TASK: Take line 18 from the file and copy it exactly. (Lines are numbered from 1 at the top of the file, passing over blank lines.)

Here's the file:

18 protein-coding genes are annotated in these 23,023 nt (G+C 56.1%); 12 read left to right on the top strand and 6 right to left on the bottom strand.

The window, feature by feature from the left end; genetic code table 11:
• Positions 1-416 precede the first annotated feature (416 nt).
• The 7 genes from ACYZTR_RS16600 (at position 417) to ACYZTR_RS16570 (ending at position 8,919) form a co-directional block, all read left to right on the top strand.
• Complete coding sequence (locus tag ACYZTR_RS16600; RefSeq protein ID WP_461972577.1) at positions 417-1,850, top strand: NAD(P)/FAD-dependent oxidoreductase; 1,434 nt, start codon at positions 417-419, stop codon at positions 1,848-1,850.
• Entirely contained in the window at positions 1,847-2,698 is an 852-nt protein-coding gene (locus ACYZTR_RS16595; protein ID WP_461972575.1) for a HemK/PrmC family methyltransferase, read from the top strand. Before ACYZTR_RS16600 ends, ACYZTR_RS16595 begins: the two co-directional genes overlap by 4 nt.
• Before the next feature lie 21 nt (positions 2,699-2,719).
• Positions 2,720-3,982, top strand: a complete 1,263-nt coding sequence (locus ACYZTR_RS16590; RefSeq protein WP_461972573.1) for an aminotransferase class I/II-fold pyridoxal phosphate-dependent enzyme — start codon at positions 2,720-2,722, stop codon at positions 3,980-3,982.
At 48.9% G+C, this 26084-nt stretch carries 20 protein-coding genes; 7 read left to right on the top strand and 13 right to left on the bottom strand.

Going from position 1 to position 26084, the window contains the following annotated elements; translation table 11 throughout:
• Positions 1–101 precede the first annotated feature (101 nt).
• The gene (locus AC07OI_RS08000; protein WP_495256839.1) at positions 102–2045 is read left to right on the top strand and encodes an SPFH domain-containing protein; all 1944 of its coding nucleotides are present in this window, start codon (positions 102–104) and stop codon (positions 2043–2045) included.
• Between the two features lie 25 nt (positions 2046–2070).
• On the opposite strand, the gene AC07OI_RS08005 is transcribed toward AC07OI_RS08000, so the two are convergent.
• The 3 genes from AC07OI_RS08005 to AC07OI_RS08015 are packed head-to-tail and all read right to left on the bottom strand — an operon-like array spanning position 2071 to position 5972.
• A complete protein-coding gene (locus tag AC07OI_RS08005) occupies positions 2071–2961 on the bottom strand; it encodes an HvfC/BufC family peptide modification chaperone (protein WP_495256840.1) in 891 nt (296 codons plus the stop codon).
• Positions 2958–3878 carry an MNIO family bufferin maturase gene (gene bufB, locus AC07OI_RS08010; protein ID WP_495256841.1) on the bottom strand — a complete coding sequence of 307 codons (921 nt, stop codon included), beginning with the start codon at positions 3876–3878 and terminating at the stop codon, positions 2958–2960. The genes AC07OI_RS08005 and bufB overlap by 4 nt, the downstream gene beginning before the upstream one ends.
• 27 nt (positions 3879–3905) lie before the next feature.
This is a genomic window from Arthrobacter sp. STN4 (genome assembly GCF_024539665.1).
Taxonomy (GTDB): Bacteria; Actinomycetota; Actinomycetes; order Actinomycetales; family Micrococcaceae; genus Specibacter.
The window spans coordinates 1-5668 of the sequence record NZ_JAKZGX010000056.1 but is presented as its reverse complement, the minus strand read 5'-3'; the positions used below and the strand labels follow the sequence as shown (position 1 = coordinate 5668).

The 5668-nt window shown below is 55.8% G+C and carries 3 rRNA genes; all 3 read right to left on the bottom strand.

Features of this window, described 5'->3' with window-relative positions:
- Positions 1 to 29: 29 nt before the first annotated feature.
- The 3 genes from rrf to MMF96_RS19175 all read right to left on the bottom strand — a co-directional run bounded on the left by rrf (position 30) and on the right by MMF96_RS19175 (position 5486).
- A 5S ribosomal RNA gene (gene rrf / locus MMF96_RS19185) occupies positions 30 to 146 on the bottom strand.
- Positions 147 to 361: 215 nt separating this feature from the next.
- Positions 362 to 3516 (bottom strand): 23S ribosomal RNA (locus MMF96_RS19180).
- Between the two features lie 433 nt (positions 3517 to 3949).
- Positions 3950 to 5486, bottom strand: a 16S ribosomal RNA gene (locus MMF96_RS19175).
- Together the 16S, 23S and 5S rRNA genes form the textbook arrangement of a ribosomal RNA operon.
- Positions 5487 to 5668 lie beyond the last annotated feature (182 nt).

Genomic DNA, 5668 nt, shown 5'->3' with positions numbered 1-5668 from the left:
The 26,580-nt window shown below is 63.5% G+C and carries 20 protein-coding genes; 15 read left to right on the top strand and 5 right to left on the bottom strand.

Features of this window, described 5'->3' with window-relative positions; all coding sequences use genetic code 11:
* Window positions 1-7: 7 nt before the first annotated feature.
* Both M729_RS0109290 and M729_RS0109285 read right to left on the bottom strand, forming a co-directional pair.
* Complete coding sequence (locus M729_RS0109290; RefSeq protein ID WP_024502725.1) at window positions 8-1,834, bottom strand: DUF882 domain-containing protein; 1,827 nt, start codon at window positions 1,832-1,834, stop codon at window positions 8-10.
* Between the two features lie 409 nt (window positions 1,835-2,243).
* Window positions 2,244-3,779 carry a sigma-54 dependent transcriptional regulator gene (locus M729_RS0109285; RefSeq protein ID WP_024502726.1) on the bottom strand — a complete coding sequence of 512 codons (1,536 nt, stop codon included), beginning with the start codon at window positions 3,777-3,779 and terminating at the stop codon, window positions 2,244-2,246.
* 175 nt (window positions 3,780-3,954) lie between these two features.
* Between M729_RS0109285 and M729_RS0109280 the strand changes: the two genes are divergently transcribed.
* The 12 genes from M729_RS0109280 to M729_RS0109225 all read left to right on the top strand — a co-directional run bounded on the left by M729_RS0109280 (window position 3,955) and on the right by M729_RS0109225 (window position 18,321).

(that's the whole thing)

• 27 nt (positions 3879–3905) lie before the next feature.